by Annette Lyon
I got the chance to attend the same teen conference that Julie wrote about yesterday. In addition to teaching a workshop, I was part of a panel about the process of getting published.
We talked about the "typical" submission/acceptance process: the query, the request for a partial, a full, what an agent does, when you can and cannot submit to an editor, how to avoid unscrupulous agents, and so forth.
(Dang, what I wouldn't have given to know this kind of stuff when I was 16!)
When each of us on the panel talked about our publishing history, of course rejection came up. A lot. It's part of the business. One of the authors on the panel actually had his first novel accepted on his first try. (Yeah, I know. We can all hate him.)
BUT . . . he has since experienced plenty of rejection.
We told the teens in the room that not only does rejection happen, but it will happen. Plan on it. Being rejected is part of the business.
Sometimes you'll be rejected because you stink.
But other times, it could be for a hundred other reasons: your story didn't speak to that particular agent. Your writing voice isn't one they prefer. They just sold a book similar to yours to another house.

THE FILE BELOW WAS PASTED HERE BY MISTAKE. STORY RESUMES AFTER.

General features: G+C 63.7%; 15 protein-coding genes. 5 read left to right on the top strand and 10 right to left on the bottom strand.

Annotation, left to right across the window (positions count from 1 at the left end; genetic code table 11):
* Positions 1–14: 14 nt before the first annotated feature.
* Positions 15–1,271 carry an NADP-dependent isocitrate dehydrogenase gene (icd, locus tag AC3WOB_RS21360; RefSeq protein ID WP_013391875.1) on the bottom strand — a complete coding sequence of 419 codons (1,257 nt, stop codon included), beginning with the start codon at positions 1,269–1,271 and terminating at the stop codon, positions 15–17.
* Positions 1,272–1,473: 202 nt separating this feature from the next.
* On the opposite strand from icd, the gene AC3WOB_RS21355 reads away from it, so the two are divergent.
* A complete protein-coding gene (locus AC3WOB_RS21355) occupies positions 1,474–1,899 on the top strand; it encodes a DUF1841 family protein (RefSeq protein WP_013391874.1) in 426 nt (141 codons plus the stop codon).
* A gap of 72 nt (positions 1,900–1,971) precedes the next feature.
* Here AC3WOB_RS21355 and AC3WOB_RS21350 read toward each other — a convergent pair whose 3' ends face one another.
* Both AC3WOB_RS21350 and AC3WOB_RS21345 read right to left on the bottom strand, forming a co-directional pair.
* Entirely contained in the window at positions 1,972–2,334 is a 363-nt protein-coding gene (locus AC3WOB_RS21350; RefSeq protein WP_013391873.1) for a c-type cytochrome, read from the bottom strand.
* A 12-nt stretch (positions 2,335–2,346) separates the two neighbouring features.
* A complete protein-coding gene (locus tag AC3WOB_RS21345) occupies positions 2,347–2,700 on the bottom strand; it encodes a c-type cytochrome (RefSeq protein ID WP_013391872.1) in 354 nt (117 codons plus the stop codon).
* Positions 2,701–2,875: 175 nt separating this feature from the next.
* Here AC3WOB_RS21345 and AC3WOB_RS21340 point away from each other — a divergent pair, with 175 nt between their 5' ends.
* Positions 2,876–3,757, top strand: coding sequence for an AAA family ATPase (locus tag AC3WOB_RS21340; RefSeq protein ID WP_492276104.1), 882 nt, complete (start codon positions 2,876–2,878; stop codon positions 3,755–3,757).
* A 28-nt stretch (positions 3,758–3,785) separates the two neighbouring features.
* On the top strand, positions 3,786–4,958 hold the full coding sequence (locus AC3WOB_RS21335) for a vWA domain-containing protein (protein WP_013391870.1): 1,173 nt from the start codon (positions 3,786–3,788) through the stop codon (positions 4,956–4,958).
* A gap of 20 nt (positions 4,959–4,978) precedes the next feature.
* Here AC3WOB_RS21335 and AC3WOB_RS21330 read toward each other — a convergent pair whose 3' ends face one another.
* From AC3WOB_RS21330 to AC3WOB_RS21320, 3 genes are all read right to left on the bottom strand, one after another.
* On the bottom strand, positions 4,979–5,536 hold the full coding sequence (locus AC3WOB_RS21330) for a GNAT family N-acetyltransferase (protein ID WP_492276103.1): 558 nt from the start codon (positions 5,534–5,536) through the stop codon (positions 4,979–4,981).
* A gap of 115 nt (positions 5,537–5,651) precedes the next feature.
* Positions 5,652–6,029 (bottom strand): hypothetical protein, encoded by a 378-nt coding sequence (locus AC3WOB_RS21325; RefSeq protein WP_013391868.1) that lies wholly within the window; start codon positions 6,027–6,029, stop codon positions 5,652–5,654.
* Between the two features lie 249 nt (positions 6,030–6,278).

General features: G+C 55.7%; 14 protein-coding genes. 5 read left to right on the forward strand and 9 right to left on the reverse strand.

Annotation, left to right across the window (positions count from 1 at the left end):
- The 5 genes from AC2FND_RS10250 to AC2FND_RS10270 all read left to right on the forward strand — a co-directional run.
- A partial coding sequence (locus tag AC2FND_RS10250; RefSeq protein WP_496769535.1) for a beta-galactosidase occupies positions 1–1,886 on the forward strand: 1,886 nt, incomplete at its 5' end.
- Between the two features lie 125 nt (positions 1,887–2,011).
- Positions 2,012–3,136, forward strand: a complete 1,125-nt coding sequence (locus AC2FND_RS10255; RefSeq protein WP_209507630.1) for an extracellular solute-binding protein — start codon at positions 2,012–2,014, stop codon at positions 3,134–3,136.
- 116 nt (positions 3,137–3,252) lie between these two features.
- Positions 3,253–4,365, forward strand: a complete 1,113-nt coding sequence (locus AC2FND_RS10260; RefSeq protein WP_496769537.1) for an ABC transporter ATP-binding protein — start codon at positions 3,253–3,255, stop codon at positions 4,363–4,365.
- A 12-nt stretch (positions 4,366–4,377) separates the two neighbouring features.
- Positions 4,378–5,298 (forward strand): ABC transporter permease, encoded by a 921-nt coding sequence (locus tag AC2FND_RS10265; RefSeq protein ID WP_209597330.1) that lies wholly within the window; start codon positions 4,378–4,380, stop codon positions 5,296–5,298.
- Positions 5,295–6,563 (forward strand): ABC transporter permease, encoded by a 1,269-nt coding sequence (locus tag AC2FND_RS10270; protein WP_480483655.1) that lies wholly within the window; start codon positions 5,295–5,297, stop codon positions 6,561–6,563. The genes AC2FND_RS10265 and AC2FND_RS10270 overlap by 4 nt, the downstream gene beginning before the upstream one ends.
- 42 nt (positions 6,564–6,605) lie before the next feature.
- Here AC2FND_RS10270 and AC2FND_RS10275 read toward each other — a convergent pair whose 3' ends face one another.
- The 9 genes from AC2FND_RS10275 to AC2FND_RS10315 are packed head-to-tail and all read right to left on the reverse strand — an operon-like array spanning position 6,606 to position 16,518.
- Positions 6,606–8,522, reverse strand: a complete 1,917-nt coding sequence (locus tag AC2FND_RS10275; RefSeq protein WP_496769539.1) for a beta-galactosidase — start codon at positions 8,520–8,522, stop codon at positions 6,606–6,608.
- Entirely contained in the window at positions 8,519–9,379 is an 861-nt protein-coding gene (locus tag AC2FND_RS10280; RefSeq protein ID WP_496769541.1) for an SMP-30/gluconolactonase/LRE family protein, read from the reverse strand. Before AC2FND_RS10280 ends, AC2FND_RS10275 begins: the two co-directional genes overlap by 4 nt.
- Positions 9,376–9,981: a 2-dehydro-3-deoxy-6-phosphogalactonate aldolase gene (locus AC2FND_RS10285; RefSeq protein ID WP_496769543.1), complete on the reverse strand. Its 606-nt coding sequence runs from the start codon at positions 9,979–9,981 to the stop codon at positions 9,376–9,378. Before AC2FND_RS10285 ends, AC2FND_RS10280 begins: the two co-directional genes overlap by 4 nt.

The fact that there are books on shelves that I love and someone else hates (and vice versa) is the same thing: editors and agents all have their own tastes.
Sometimes, finding the right agent or editor at the right time is a matter or timing and luck.
You can't blame all your rejection on back luck, however: you have to do the work first. Work hard on your writing. Make your manuscript shine. Write several books to hone your craft.
Do everything you can to make sure that when opportunity comes knocking (or, rather, when you're chasing it down and the door finally opens), you're ready for it.
Never take rejection as a sign that you should stop writing. It may be a detour, a pause, a yield sign. Maybe a moment to take another look at your work or your query to see if you can improve.
But it doesn't mean it's time for you to give up.
(Go ahead and burn the rejection letter if it makes you feel better. Just get back to the keyboard afterward.)